This may not be the cheeriest movie of the season, but it's so skilfully written, directed and acted that it's impossible not to be pulled into its powerfully wrenching drama. Writer-director Kenneth Lonergan (see also 2011's sleeper masterpiece Margaret) creates characters so vivid that they get deep under the skin, and he allows his actors to so fully inhabit them that they become unforgettable.
This is the story of Lee (Casey Affleck), a janitor who is hiding in Boston from his past. When his brother Joe (Kyle Chandler) has a heart attack, he returns to his hometown Manchester to take care of Joe's 16-year-old son Patrick (Lucas Hedges), who isn't remotely happy about this set-up. But Joe's estranged wife Elisa (Gretchen Mol) has vanished, and Lee's ex-wife Randi (Michelle Williams) has started a new life. So while Patrick struggles to maintain his independence, Lee tries to build some sort of relationship with him. But both are still reeling with pain over things that happened to them over the years.
Yes, the central theme here is grief, and Lonergan piles mountains of it onto these characters. As details about their back-stories are revealed, the intensity of the emotions becomes nearly unbearable, and yet neither Lonergan nor the actors ever give into sentimentality or trite sermons. This is achingly realistic, an exploration of how people survive even the worst things life can throw at them. And Affleck delivers his best performance yet in the role, a devastatingly transparent turn that holds the audience in rapt attention. Newcomer Hedges matches him beat for beat as a deeply likeable teen whose prickly reactions make him even more sympathetic. And both Williams and Mol add some blistering electricity as women struggling to reinvent themselves. In just a few scenes, Williams very nearly steals the film.
Continue reading: Manchester By The Sea Review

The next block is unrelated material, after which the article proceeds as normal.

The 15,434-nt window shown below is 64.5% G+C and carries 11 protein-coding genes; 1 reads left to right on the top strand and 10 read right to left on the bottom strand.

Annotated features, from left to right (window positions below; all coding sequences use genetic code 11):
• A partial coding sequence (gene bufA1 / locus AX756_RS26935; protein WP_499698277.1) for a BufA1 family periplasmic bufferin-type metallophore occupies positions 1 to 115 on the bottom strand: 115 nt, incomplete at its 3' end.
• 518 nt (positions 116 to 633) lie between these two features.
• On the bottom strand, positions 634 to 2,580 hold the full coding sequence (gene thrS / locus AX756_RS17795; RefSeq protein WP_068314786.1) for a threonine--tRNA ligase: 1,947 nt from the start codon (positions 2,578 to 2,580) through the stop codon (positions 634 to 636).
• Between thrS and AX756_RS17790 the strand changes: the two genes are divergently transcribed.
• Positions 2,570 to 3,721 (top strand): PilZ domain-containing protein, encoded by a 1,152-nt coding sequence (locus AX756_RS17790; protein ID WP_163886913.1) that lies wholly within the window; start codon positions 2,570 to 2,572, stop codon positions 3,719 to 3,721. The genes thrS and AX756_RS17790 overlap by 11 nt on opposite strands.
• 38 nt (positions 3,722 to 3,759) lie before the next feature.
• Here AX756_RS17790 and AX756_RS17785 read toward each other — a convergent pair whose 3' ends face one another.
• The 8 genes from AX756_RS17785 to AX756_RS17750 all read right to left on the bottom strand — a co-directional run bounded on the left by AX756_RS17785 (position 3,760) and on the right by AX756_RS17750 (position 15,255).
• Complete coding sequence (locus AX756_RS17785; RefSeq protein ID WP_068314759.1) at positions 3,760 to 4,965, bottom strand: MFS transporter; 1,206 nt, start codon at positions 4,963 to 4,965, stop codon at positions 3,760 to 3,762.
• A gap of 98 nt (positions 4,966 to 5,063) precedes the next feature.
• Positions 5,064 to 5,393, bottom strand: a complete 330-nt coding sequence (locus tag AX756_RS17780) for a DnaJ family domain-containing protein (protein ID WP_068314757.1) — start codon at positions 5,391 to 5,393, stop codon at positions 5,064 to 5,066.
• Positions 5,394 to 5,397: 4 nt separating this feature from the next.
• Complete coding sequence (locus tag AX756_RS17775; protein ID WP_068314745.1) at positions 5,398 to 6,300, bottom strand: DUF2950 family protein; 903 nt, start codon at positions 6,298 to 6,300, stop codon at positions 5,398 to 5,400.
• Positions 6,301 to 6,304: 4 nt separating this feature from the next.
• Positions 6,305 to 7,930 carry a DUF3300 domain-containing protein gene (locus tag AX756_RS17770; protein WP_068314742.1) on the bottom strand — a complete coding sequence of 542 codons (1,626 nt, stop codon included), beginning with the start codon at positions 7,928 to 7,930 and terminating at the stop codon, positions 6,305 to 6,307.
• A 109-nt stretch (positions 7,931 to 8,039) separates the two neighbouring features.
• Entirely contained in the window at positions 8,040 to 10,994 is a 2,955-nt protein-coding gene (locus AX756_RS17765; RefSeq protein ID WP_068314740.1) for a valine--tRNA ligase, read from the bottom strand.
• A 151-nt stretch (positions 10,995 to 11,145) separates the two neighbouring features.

Kenneth Lonergan attends the 26th Annual Gotham Independent Film Awards held at Cipriani Wall Street, New York, United States - Tuesday 29th November 2016
Lee Chandler lives a life of self-imposed exile but that's not how he's always been. For many years prior, he lived in the small town of Manchester-By-The-Sea where the rest of his family and his fiancé all live. It's a picturesque fishing town and the pace of life is slower than any city could offer and the Chandler's all live good lives. Now, Lee lives in Boston and works as a janitor and his strict day to day routine has been brought about to limit the amount of people he see and has to deal with.
When Lee's brother, Joe, dies Lee is made the guardian of Patrick, Joe's teenage son. The news comes as a surprise to both men. Patrick is dealing with the loss of his family and now is forced to live with his uncle who's distanced himself from the family years prior.
Patrick doesn't understand his uncle's reluctance to relocate and move back to the small neighbourhood he used to call home. As hard choices are made and old acquaintances become part of the present day picture, Lee must not only do what is best for himself but also consider his nephew and the wishes of his brother.
Continue: Manchester By The Sea Trailer
Lisa (Paquin) is a Manhattan teen living with her single mother Joan (Smith-Cameron), an actress starring in her breakout stage role while seeing a new man (Reno). One day Lisa distracts a bus driver (Ruffalo), who hits a woman (Janney) in the street, an accident that sends Lisa into a spiral of sublimated guilt, as she lashes out in different ways at a nice classmate (Gallagher), her teachers (Damon and Broderick) and mostly her mother. And she doesn't stop there, meddling in people's lives in her effort to achieve a sense of justice.
Continue reading: Margaret Review
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This may not be the cheeriest movie of the season, but it's so skilfully written,...
Lee Chandler lives a life of self-imposed exile but that's not how he's always been....